SEC Rule 14a-9Edit

SEC Rule 14a-9

Various SEC rules and federal statutes make unlawful certain forms of conduct, such as publication of misleading statements or material omission in connection with proxy solicitations, tender offers or "in connection with the purchaes or sale of any security." The SEC may bring suit to redress violations of those rules. The question that arises is whether private parties may bring suit for injunctive relief or for damages based upon allegations that defendants have violates federal statutes or rules in cases in which the statute does not give an express remedy.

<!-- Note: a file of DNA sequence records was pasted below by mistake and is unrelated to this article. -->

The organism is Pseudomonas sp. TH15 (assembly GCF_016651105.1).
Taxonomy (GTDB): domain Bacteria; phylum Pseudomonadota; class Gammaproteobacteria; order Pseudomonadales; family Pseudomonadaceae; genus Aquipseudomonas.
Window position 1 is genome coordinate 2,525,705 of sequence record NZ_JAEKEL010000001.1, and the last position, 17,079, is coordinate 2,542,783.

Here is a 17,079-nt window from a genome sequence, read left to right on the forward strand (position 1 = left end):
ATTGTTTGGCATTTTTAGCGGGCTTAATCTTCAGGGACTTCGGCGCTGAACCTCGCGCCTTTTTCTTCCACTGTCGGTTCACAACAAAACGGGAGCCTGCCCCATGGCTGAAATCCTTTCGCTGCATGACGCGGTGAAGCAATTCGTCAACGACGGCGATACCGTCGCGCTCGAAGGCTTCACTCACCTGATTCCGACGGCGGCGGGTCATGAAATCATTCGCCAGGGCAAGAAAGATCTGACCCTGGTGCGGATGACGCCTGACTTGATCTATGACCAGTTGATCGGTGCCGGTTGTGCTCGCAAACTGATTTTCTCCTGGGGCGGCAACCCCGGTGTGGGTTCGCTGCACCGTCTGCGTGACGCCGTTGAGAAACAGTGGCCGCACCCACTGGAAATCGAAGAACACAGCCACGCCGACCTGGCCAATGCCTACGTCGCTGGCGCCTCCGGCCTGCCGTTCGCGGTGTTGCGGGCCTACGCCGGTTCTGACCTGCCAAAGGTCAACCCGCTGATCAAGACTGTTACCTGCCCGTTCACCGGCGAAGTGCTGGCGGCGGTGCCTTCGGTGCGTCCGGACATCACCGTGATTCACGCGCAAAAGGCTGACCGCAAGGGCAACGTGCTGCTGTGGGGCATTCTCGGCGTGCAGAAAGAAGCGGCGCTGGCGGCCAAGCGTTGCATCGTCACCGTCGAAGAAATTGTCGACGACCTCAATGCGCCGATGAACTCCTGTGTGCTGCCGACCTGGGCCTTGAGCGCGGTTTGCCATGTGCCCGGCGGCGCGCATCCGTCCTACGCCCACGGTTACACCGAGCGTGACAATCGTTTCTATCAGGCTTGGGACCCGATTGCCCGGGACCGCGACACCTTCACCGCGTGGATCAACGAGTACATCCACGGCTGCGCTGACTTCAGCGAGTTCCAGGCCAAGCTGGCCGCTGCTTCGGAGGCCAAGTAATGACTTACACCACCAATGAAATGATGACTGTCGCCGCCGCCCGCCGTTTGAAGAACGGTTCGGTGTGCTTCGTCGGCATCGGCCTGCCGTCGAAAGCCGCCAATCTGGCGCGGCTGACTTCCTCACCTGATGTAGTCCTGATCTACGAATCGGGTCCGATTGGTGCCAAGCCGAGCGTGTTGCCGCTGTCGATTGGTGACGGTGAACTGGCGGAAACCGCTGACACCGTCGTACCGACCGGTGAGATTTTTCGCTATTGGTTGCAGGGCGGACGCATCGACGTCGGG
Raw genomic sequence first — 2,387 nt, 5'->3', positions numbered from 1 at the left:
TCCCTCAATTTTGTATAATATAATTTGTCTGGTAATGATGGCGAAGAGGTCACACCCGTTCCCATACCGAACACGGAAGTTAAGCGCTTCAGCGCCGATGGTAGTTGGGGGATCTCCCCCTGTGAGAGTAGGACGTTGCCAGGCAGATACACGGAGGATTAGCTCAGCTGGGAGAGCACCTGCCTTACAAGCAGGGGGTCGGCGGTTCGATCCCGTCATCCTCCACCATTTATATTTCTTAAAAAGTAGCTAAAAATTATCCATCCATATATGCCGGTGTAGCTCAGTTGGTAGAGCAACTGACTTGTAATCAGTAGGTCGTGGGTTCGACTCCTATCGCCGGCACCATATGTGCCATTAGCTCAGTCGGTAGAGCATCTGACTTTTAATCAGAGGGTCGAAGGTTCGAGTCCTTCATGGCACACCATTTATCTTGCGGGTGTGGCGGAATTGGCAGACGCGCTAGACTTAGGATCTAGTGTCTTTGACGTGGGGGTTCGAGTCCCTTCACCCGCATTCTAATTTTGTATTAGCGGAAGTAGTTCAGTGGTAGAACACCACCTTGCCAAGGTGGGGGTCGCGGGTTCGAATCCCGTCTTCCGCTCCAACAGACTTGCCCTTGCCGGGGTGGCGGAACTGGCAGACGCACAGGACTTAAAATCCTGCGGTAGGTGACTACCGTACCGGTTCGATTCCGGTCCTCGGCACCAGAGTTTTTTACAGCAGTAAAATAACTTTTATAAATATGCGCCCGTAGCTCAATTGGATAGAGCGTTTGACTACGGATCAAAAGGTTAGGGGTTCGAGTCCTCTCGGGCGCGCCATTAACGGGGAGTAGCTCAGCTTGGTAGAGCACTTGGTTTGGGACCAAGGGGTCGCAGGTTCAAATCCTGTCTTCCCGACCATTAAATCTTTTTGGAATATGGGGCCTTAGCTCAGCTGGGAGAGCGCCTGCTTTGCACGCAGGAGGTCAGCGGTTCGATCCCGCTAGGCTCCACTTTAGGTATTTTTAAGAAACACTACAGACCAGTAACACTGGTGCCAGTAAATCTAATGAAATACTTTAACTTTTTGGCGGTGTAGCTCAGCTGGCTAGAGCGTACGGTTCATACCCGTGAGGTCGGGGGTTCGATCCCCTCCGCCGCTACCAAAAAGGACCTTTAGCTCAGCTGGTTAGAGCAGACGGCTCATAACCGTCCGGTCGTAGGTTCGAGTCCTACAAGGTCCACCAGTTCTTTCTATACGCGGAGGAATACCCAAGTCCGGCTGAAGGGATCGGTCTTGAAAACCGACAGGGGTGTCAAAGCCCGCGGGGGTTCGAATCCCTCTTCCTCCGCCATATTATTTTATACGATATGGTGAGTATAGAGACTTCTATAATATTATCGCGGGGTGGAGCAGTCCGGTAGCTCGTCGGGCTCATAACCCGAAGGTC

The first major case arose in the proxy solicitation area. Section 14(a) provides that no express cause of action for those injured by a violation of the section: if one exists, it must be judicially implied. The Supreme Court did so in J.I. Case Co. v. Borak.

See also

  • Superintendend of Insurance of the State of New York v. Bankers Life & Casualty Co.,

As a J.I. Case Co. shareholder, Borak complained that a proposed merger with American Tractor Corp. invovles

SEC Rule 10b-5Edit

SEC Rule 10b-5

In 1946, a federal district court accepted the existence of an implied right of actino under Rule 10b-5. On several subsequent occasions, the Supreme Court ruled on issues in Rule 10b-5 cases without comment on the existence of a right by ivnestors to sue for damages or for injunctive relief.